Bing, Microsoft's search engine, has been slowly increasing its market share and recently reached a new high of 30 percent of all U.S. searches, according to metrics firm Experian Hitwise. That's a huge jump considering Bing claimed less than 10 percent of all U.S. searches in early 2010. Of course, a big part of that jump can be attributed to Bing's deal with Yahoo that made Bing the white label search engine for the ailing Web portal. Nevertheless, more people are using Microsoft's search product than ever before.
Bing also inspired its rival, Google, to make some changes to its image search interface. The competitive pressure from Microsoft's search engine may also explain why Google got a little snippy at Bing in February when it accused Microsoft of copying Google's search results. Google and Bing haven't been allowed to sit together during the bus ride home ever since.
Bing might be more popular than ever; however, as Microsoft is finding out, it costs a lot of money to buy friends. In its latest quarterly earnings report Microsoft said it earned $84 million dollars in online revenue mainly from Bing. But Microsoft's online services expenses grew by nearly $292 million, according to analysis by Business Insider. You don't have to be an economist to see that spending an extra $292 million to make $84 million is not a viable long-term business strategy.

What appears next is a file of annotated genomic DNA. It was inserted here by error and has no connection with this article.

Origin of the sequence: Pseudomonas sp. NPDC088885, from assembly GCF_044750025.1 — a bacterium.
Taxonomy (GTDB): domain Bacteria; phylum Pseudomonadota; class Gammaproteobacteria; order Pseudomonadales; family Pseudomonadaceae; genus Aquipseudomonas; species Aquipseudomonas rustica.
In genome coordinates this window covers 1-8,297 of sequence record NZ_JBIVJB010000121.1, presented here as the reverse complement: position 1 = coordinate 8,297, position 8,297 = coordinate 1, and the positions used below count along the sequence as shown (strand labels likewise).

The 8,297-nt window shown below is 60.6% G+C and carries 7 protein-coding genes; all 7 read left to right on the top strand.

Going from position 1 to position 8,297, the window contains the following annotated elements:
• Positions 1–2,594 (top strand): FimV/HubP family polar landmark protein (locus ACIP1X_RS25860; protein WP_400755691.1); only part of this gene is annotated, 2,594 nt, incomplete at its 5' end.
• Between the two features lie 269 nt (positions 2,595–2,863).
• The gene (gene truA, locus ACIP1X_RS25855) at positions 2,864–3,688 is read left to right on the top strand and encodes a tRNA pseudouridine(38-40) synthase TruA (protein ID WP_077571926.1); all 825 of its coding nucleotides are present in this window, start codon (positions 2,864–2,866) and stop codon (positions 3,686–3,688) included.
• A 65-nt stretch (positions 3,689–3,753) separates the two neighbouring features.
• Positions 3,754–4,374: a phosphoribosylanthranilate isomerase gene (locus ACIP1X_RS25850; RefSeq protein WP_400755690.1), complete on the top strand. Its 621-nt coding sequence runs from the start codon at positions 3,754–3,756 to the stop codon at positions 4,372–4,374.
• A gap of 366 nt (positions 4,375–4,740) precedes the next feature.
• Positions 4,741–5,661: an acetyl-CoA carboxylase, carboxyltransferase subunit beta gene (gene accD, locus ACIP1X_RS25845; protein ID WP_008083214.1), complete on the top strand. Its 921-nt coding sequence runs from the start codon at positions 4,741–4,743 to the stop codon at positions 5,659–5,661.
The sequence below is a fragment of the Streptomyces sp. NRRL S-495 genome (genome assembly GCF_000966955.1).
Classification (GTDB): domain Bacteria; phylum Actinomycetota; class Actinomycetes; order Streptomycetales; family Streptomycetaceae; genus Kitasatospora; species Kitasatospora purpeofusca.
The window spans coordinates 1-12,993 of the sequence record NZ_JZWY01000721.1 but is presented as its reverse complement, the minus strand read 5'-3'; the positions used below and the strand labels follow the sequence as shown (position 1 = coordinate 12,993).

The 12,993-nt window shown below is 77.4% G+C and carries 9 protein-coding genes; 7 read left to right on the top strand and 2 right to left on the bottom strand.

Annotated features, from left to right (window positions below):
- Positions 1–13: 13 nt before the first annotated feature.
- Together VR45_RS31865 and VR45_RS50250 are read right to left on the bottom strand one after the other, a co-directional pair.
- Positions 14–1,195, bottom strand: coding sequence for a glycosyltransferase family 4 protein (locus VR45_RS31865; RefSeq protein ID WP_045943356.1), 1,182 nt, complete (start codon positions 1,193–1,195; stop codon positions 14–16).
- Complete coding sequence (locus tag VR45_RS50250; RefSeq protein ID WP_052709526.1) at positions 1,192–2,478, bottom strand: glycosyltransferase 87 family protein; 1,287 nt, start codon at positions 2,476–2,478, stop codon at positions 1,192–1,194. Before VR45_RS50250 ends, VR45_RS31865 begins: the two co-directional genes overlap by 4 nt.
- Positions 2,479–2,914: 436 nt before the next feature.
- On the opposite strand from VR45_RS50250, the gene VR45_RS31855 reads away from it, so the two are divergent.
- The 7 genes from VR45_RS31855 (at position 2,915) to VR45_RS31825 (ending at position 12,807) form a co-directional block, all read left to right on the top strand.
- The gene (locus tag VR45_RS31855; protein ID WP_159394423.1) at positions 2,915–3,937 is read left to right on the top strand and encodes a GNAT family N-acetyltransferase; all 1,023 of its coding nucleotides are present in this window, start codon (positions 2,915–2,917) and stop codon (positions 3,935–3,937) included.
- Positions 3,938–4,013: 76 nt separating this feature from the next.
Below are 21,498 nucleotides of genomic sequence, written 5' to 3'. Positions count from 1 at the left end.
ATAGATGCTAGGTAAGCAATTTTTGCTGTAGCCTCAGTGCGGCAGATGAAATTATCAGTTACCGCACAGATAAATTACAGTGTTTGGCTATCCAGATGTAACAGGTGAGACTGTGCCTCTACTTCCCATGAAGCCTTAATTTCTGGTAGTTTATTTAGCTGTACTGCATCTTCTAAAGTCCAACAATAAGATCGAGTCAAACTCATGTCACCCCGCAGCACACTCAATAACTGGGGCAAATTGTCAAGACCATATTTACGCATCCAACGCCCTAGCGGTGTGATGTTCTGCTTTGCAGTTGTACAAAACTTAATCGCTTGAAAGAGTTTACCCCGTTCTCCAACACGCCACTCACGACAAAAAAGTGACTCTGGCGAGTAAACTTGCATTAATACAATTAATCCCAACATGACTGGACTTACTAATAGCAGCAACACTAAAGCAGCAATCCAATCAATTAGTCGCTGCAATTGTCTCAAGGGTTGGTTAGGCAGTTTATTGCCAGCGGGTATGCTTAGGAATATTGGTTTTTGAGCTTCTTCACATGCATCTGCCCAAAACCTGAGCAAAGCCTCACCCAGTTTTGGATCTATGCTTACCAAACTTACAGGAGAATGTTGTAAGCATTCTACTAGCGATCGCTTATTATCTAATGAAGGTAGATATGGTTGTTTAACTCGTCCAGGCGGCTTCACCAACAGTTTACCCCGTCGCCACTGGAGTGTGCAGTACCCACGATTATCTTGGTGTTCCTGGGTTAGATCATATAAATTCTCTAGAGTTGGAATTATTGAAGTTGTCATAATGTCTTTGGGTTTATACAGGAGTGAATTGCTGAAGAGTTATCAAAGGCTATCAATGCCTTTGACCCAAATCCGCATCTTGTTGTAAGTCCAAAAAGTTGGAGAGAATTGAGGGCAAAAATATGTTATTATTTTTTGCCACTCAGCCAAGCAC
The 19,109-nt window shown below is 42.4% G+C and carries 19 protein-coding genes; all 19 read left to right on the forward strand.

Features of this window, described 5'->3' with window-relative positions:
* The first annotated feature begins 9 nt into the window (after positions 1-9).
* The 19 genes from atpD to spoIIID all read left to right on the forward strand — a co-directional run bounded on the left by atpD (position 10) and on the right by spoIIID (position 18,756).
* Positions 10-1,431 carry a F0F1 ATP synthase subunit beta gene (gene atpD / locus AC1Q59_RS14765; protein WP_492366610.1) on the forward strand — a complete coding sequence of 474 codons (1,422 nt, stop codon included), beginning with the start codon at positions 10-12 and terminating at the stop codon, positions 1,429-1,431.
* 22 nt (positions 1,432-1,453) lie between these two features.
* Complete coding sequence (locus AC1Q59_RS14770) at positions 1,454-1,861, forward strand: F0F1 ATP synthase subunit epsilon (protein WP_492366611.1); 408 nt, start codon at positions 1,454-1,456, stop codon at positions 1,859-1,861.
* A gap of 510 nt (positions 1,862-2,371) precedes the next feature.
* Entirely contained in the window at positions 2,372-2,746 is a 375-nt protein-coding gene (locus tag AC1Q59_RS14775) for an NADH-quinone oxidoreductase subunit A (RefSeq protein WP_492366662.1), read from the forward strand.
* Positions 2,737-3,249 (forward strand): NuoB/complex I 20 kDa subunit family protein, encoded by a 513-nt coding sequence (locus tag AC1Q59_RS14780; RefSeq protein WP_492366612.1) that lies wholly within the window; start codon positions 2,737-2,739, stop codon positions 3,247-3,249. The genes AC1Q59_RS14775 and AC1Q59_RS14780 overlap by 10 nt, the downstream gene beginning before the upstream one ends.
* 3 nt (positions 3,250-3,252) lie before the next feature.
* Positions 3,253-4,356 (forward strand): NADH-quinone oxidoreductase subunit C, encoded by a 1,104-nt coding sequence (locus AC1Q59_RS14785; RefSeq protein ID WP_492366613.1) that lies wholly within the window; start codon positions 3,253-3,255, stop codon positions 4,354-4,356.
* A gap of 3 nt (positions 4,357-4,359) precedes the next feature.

Tablets such as the iPad and Motorola Xoom may not be sold as widely as PCs running Windows, but the new devices are certainly growing in popularity with users. Apple has sold 19 million iPads since launching the device in 2010, and most Apple competitors are looking to Android to develop an iPad challenger. Microsoft, meanwhile, appears unwilling to give up on Windows as a tablet OS. The Windows 7-based HP 500 Slate was panned for trying to put a traditional mouse pointer interface on a touch-based device. Nevertheless, Microsoft plans to show off a Windows 8 tablet in June, reportedly with an interface inspired by Window Phone 7. It's strange the company has shown little interest in using the actual Windows Phone 7 OS to challenge the iOS-based iPad and Android tablets, despite the obvious parallel between the three mobile operating systems. Until Microsoft has the guts to put out a Windows Phone 7 tablet, it's out of the fast-rising tablet game.
Microsoft hasn't talked about Windows Phone 7 sales since December, when it said 1.5 million Windows Phone 7 devices had shipped during the platform's first six weeks. It's not hard to see why Microsoft is struggling in the smartphone business with sluggish sales and constant software update problems due to hardware bugs and reported carrier distribution delays. Windows Phone booster Paul Thurrott said in January that in the first three months of Windows Phone 7 Microsoft released zero software updates--while Apple released six updates in the first three months of iOS. You can't play catch up if you aren't updating your OS, Microsoft.
Apple and Microsoft are rivals when it comes to products and profits. For nearly two decades Microsoft has dominated Apple in the earnings department. Apple, however, broke Microsoft's win streak in its most recent quarter with a $5.99 billion profit for that period--just sneaking by Microsoft's $5.23 billion. Apple has beaten out Microsoft on a number of business metrics in recent months. In May 2010, Apple surpassed Microsoft in value as measured by the total value of its shares, and then in October, Apple beat Microsoft's quarterly revenue (but not profits).___